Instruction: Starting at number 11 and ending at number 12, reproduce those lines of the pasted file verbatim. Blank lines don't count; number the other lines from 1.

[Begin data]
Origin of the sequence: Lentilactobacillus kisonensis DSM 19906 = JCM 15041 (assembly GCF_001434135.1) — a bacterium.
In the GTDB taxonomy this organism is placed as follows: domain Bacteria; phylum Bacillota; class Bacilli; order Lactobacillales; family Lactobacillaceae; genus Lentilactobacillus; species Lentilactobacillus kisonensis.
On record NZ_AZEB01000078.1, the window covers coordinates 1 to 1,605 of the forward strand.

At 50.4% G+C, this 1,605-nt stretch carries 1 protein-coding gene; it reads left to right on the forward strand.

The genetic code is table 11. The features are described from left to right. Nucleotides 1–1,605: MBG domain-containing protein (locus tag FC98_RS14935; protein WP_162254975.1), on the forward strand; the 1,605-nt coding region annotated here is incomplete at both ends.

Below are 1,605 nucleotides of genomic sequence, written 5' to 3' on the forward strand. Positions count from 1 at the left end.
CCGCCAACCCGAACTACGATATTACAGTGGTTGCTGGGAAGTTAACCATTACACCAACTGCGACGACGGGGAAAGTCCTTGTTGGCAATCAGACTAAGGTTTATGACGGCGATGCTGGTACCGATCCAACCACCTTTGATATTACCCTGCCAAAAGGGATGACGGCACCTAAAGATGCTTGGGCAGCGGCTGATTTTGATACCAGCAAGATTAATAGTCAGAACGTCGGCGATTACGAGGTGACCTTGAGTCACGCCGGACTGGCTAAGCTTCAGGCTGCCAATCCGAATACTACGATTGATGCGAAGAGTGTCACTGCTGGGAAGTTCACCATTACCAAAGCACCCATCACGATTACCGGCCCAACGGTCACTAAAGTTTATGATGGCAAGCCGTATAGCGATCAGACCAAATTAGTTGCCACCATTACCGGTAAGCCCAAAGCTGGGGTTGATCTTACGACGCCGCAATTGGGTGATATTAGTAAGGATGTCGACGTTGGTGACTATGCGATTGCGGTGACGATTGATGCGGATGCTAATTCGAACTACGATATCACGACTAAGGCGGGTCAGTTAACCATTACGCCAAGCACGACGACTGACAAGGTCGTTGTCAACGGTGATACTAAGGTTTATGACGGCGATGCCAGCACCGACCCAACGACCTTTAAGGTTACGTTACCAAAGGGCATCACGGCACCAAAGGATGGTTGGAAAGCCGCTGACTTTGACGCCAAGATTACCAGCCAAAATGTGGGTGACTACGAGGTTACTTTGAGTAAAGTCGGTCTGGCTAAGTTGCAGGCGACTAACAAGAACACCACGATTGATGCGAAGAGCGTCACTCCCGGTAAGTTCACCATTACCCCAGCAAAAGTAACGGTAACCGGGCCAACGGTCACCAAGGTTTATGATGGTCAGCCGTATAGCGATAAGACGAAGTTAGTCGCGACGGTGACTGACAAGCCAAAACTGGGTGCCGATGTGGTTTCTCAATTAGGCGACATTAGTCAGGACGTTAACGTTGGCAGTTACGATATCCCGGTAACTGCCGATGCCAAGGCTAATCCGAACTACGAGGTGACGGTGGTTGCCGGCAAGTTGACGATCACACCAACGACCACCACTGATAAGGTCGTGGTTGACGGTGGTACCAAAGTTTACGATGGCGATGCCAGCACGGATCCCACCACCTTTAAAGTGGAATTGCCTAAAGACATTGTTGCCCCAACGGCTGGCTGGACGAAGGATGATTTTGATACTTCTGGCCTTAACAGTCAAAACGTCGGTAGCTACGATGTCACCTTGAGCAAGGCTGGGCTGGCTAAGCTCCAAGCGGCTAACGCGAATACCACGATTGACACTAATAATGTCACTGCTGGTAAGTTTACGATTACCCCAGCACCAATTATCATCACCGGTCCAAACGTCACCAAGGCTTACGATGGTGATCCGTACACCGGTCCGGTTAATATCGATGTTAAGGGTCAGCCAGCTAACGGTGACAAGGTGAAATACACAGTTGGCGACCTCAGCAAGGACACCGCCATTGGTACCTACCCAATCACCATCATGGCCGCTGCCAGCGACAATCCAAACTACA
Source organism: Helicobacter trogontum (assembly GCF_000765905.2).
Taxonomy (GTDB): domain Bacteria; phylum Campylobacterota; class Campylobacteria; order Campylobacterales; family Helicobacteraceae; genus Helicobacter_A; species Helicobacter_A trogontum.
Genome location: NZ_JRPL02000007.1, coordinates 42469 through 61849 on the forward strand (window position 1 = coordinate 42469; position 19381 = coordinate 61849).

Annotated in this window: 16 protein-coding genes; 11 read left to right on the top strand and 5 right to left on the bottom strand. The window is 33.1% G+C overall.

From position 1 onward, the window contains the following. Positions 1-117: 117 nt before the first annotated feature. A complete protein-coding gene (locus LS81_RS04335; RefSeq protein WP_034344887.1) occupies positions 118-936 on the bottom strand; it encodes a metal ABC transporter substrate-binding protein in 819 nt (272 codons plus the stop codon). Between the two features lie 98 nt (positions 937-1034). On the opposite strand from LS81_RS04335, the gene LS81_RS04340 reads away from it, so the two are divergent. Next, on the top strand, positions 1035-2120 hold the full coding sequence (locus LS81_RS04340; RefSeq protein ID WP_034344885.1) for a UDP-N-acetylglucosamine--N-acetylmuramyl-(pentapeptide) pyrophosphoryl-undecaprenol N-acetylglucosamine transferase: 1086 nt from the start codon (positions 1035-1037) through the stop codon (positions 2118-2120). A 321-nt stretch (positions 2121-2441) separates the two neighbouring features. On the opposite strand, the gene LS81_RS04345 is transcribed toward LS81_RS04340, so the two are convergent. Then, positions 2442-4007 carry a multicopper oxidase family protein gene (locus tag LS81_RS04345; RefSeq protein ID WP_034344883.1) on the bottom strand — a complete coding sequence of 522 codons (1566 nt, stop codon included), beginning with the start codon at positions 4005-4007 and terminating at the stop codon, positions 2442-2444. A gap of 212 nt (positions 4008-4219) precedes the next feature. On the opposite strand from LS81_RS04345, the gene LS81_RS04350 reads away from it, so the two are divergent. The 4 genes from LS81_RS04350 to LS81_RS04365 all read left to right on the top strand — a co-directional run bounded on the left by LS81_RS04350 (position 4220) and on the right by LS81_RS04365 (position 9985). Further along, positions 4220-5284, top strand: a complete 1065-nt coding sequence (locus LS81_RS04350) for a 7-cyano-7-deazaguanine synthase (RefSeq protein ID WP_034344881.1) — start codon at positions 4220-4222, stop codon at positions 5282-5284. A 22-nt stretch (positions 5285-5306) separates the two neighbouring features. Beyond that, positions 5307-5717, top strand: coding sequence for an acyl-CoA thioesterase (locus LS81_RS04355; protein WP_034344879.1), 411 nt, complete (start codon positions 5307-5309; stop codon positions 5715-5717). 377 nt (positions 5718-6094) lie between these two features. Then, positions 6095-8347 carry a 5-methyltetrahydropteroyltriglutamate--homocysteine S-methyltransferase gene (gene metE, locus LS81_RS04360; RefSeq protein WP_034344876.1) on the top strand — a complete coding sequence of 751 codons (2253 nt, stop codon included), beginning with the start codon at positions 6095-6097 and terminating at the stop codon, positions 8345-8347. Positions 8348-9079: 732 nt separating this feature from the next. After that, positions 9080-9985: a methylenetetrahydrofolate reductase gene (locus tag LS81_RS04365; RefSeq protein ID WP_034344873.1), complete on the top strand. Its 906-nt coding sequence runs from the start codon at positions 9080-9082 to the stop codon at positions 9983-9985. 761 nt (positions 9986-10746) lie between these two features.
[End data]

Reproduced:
Annotated in this window: 16 protein-coding genes; 11 read left to right on the top strand and 5 right to left on the bottom strand. The window is 33.1% G+C overall.

From position 1 onward, the window contains the following. Positions 1-117: 117 nt before the first annotated feature. A complete protein-coding gene (locus LS81_RS04335; RefSeq protein WP_034344887.1) occupies positions 118-936 on the bottom strand; it encodes a metal ABC transporter substrate-binding protein in 819 nt (272 codons plus the stop codon). Between the two features lie 98 nt (positions 937-1034). On the opposite strand from LS81_RS04335, the gene LS81_RS04340 reads away from it, so the two are divergent. Next, on the top strand, positions 1035-2120 hold the full coding sequence (locus LS81_RS04340; RefSeq protein ID WP_034344885.1) for a UDP-N-acetylglucosamine--N-acetylmuramyl-(pentapeptide) pyrophosphoryl-undecaprenol N-acetylglucosamine transferase: 1086 nt from the start codon (positions 1035-1037) through the stop codon (positions 2118-2120). A 321-nt stretch (positions 2121-2441) separates the two neighbouring features. On the opposite strand, the gene LS81_RS04345 is transcribed toward LS81_RS04340, so the two are convergent. Then, positions 2442-4007 carry a multicopper oxidase family protein gene (locus tag LS81_RS04345; RefSeq protein ID WP_034344883.1) on the bottom strand — a complete coding sequence of 522 codons (1566 nt, stop codon included), beginning with the start codon at positions 4005-4007 and terminating at the stop codon, positions 2442-2444. A gap of 212 nt (positions 4008-4219) precedes the next feature. On the opposite strand from LS81_RS04345, the gene LS81_RS04350 reads away from it, so the two are divergent. The 4 genes from LS81_RS04350 to LS81_RS04365 all read left to right on the top strand — a co-directional run bounded on the left by LS81_RS04350 (position 4220) and on the right by LS81_RS04365 (position 9985). Further along, positions 4220-5284, top strand: a complete 1065-nt coding sequence (locus LS81_RS04350) for a 7-cyano-7-deazaguanine synthase (RefSeq protein ID WP_034344881.1) — start codon at positions 4220-4222, stop codon at positions 5282-5284. A 22-nt stretch (positions 5285-5306) separates the two neighbouring features. Beyond that, positions 5307-5717, top strand: coding sequence for an acyl-CoA thioesterase (locus LS81_RS04355; protein WP_034344879.1), 411 nt, complete (start codon positions 5307-5309; stop codon positions 5715-5717). 377 nt (positions 5718-6094) lie between these two features. Then, positions 6095-8347 carry a 5-methyltetrahydropteroyltriglutamate--homocysteine S-methyltransferase gene (gene metE, locus LS81_RS04360; RefSeq protein WP_034344876.1) on the top strand — a complete coding sequence of 751 codons (2253 nt, stop codon included), beginning with the start codon at positions 6095-6097 and terminating at the stop codon, positions 8345-8347. Positions 8348-9079: 732 nt separating this feature from the next. After that, positions 9080-9985: a methylenetetrahydrofolate reductase gene (locus tag LS81_RS04365; RefSeq protein ID WP_034344873.1), complete on the top strand. Its 906-nt coding sequence runs from the start codon at positions 9080-9082 to the stop codon at positions 9983-9985. 761 nt (positions 9986-10746) lie between these two features.